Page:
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6. Immersed in Remembrance and Song: Religious Identities, Authority, and Gender at the Samā

Joyce Burkhalter Flueckiger Indiana University Press ePub

It is the poetry that pulls at the heart. . . . A happiness is born from the poetry and we begin to twirl.

On the twenty-sixth of each Muslim lunar month,1 the courtyard of Sheikh Hussain Qadiri, Abba, is transformed from the open-air “waiting room” of Amma’s healing room into a magnetic center of spiritual power drawing together a core group of disciples of the aging sheikh. The occasion is the samā, a ritual of devotional song [qavvālī] and remembrance [zikr] whose purpose is to arouse mystical love among those assembled and move them closer to the pīr, the saints, and God.2 It is on the occasion of the samā that Abba’s spiritual authority as sheikh/pīr is most visibly performed—he sits on a velvet-cushioned seat/throne [gaddī], wears a special green satin turban, is garlanded by his disciples, and “holds court.” Abba’s male disciples are seated in a rectangular pattern around the courtyard; Abba is seated at one end (along with his murśid son and heir apparent, Khalid, and Khalid’s oldest son), and the musicians [qavvāls] are seated at the far side opposite him. Amma and female disciples sit on a raised verandah behind Abba with a curtain separating them from the sheikh, his male disciples, and the musicians.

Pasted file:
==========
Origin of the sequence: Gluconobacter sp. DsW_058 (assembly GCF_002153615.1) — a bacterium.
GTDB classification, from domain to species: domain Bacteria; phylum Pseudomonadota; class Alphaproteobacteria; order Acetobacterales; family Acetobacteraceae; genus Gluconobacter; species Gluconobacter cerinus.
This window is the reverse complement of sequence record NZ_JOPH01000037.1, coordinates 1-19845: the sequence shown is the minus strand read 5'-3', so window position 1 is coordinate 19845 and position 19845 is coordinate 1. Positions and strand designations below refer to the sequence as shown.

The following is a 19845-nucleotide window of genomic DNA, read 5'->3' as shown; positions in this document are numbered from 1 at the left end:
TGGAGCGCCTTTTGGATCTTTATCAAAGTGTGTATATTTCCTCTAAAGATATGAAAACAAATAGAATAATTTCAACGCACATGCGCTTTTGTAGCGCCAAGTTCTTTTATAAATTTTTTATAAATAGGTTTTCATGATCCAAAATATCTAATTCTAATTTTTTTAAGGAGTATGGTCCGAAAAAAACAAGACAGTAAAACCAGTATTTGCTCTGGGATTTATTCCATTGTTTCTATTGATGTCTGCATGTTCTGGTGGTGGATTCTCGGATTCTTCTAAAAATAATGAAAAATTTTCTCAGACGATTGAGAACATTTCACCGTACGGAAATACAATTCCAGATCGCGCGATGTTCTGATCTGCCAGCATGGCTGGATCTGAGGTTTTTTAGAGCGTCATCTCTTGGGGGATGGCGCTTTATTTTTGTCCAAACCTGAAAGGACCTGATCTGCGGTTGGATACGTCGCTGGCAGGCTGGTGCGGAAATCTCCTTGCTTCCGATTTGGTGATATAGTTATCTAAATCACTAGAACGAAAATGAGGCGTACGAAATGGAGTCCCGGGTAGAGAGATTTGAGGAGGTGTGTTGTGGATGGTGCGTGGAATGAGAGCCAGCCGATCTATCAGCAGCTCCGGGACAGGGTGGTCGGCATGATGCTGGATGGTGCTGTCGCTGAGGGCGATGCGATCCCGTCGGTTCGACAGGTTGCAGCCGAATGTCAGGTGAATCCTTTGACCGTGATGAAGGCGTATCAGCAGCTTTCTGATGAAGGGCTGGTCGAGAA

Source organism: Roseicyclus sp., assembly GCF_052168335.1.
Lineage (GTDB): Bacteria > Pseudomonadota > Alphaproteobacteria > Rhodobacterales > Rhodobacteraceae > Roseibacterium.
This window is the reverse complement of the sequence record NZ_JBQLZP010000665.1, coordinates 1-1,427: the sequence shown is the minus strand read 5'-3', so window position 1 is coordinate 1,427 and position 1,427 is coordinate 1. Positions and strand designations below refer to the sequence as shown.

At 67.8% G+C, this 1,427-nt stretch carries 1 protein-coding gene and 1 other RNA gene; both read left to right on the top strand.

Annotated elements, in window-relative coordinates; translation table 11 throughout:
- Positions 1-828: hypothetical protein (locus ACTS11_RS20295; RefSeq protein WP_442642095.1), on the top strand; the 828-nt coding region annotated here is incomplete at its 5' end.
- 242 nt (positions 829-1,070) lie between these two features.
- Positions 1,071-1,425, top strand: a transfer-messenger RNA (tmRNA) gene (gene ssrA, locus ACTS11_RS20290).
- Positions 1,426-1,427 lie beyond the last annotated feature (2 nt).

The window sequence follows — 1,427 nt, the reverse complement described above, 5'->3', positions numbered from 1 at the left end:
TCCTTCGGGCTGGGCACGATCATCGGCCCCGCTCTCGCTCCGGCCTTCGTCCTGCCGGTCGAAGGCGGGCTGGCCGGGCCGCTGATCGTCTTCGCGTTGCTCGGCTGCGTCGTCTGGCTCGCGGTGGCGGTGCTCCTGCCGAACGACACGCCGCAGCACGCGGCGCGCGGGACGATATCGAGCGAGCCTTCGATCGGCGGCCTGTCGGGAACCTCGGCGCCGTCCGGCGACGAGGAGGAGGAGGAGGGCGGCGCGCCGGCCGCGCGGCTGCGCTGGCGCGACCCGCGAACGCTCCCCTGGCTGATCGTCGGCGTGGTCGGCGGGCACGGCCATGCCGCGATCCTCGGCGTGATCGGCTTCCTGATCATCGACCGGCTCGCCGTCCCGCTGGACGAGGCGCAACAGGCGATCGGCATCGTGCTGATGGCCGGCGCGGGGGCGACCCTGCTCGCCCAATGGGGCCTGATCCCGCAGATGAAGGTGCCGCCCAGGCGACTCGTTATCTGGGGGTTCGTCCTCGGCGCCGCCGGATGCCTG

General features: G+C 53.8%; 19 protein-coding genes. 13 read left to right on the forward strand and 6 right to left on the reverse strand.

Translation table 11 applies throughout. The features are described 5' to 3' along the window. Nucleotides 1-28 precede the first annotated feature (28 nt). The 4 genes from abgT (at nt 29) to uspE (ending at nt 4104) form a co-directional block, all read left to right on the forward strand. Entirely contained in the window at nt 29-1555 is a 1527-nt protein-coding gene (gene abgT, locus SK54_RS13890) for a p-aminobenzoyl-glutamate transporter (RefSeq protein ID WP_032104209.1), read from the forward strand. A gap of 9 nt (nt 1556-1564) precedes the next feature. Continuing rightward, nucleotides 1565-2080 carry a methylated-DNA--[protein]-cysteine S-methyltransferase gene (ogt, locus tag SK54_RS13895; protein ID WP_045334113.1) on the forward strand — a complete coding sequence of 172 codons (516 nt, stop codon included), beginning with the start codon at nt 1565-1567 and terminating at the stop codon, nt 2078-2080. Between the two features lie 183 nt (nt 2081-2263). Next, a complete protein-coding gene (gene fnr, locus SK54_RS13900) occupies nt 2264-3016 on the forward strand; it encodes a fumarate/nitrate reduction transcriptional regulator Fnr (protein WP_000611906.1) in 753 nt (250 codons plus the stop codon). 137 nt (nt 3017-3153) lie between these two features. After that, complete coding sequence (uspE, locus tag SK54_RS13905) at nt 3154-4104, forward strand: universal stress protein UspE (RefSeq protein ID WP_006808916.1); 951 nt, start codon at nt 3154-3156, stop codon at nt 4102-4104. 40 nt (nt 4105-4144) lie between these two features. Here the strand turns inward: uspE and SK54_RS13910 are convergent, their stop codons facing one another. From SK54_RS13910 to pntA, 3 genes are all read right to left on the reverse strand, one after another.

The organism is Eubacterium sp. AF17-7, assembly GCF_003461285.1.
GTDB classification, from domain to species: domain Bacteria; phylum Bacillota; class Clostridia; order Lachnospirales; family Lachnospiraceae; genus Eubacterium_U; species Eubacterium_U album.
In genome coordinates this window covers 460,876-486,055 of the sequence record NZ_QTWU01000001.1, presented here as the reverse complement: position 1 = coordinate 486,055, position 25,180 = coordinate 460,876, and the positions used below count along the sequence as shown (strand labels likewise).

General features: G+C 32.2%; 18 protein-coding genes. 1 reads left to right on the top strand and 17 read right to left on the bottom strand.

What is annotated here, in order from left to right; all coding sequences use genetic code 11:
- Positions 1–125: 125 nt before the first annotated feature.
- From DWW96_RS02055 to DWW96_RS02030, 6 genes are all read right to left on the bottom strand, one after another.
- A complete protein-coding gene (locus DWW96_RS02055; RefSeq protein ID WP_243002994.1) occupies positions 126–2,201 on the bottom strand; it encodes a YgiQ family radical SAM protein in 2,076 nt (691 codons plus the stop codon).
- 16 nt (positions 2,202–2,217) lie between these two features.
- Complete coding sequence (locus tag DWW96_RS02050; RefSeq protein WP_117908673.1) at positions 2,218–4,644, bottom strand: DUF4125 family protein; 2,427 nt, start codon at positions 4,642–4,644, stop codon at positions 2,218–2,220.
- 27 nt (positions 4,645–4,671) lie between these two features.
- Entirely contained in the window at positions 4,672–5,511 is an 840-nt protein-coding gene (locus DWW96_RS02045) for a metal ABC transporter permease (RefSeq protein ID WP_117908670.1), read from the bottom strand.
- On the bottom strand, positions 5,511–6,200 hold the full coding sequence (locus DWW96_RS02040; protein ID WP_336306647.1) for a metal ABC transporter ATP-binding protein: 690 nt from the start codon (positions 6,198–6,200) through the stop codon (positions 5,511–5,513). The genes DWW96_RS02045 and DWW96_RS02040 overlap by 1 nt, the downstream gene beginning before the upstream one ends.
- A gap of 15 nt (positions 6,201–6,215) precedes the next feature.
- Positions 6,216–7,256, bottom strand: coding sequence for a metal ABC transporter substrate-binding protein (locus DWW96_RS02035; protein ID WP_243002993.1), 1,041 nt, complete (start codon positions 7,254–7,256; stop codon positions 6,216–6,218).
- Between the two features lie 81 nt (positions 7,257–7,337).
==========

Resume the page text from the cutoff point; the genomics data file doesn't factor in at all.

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2. Guising, Transformation, Recognition, and Possibility

Joyce Burkhalter Flueckiger Indiana University Press ePub

GUISING, TRANSFORMATION,
RECOGNITION, AND
POSSIBILITY

2